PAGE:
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Wu-Tang Clan Legendary Weapons Review

Compilation. Released 2011.  

BBC Review

The Clan sounds lean, experienced and relaxed on a recommended new collection.

Daniel Ross 2011

Each release by the now-legendary Wu-Tang Clan is met with trepidation by listeners. Since their game-changing inception album, Enter the Wu-Tang (36 Chambers), subsequent collections are worried over in the hope that they might match the majesty of that first recording, rather than the overlong hotchpotch of Wu-Tang Forever or any of their inconsistent recent work. Even more confusion is thrown into the mix when albums such as this, ostensibly a gathering of most of the Clan’s members (the tracklisting doesn’t feature GZA or Masta Killa), arrive but probably can’t be included in their full album-proper discography.

Whether it can or can’t be counted as their sixth LP, thanks to the majority showing and the natural excellence of many of their contributions, Legendary Weapons is very much a positive sign. They remain vigorously dedicated to aggressive, loopy imagery and have relaxed into a sound dominated by soul beats and samples – the point being that they all sound extremely comfortable with their default settings. In no way is this a bad thing, because it’s allowed their natural colours to show more than they have in some years.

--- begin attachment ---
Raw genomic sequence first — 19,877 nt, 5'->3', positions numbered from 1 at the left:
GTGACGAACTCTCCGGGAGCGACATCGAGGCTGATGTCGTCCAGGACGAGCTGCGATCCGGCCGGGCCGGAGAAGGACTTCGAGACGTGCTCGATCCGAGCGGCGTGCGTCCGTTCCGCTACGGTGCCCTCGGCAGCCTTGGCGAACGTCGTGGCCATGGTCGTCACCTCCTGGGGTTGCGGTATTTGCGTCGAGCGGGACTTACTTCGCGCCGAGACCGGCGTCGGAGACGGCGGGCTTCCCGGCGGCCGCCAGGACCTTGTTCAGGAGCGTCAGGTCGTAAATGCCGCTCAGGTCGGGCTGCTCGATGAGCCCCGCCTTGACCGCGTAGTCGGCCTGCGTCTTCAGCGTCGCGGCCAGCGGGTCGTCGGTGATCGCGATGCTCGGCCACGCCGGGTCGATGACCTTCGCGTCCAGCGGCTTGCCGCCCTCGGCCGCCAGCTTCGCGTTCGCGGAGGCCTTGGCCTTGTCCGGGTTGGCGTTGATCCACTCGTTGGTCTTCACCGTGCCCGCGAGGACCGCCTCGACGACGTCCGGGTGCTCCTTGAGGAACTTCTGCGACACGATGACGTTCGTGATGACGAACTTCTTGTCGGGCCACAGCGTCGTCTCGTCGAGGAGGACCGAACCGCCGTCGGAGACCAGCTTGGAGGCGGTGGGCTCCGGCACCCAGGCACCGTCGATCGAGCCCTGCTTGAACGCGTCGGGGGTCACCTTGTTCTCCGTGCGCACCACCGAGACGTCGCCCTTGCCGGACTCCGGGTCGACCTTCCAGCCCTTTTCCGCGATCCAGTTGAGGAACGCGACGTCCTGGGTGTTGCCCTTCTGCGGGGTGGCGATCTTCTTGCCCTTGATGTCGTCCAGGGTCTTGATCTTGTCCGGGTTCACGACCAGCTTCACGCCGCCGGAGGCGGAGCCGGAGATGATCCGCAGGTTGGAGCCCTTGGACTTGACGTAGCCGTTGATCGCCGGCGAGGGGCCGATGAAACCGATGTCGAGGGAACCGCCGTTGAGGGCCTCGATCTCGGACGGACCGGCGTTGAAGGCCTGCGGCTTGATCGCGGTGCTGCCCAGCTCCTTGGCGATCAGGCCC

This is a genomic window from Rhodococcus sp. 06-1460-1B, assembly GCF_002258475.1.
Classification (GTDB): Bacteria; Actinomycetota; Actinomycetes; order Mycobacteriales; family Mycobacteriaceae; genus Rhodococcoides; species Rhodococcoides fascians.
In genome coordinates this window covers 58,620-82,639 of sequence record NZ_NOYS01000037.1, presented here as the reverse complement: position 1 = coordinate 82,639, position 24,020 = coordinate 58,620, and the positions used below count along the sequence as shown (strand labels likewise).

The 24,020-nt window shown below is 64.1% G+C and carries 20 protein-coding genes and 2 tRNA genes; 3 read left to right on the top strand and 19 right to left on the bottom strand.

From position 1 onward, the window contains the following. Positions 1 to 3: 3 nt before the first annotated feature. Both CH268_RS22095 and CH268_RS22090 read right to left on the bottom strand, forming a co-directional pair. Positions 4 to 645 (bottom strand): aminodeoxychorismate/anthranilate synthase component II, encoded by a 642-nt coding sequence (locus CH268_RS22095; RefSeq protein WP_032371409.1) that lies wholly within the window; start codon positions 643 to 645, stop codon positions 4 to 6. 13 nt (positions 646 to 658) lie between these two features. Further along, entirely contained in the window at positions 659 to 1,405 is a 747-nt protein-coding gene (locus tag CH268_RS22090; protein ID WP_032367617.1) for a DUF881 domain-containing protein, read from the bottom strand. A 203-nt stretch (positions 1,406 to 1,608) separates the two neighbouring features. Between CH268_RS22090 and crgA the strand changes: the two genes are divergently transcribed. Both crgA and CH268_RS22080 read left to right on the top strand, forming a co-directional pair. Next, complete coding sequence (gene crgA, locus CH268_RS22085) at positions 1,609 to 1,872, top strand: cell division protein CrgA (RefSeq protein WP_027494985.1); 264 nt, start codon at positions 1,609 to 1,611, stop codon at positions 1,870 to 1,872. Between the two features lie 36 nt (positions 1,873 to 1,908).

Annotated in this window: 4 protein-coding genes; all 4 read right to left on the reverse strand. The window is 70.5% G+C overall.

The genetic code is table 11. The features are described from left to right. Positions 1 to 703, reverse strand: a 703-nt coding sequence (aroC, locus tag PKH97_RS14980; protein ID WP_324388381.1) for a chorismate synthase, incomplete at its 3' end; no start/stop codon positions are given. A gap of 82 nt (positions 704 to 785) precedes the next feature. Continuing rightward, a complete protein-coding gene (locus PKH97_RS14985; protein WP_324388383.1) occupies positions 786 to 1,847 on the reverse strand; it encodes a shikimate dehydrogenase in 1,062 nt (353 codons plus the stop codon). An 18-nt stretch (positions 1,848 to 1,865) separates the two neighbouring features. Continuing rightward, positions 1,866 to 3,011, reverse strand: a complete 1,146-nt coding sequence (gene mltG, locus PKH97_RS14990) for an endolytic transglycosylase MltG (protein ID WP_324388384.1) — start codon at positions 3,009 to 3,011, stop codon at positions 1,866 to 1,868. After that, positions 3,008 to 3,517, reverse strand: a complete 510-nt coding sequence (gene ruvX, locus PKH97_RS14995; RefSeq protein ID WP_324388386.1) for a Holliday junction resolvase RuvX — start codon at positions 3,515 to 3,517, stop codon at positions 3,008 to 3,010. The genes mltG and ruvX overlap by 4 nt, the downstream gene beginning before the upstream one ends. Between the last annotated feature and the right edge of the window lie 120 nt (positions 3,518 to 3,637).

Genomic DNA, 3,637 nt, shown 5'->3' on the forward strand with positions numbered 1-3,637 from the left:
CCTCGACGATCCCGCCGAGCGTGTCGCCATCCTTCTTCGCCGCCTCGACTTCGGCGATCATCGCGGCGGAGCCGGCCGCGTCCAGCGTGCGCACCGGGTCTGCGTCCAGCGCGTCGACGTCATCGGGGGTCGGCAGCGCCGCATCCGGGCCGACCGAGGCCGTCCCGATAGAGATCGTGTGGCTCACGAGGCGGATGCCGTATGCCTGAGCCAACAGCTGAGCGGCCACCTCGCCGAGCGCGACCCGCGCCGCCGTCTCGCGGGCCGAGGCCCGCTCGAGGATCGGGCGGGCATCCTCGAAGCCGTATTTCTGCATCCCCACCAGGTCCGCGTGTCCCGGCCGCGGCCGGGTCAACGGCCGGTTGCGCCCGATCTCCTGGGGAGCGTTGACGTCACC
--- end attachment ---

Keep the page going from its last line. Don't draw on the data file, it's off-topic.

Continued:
Even Method Man’s contented observations regarding his morning routine on Diesel Fluid ("Bowl of cereal, cartoons on / My favourite s*** is the Smurfs,") are pleasingly mundane. Guest appearances fly past at quite a lick, from Sean Price of Random Axe to Wu apprentice Trife Diesel and several others, but they are mostly eclipsed by the more recognisable personalities. Ghostface Killah, as usual, delivers the most spirited rhymes throughout. He completely dominates the first half of The Black Diamonds with his talk of spy antics over Satie-esque suspended piano chords, leaving you (in his words) slumped dead on a chessboard and left to be discovered by a park ranger. The Clan’s gift for surrealism is, thankfully, undiminished.

Crucially, this is a direct work. No tarrying over ponderous moral dilemmas, no emotional accounts of deaths in the slums, just an exceptionally entertaining box of delights. They sound lean, experienced and relaxed, their lyrics still dusted with grit and recorded with spit on the mic, but possessive of a curious, comfortable maturity. Even if this is merely the set that fills a gap until the rumoured sixth album proper arrives in 2012, it’s safe to say the Clan are definitely back at the front amongst their peers.

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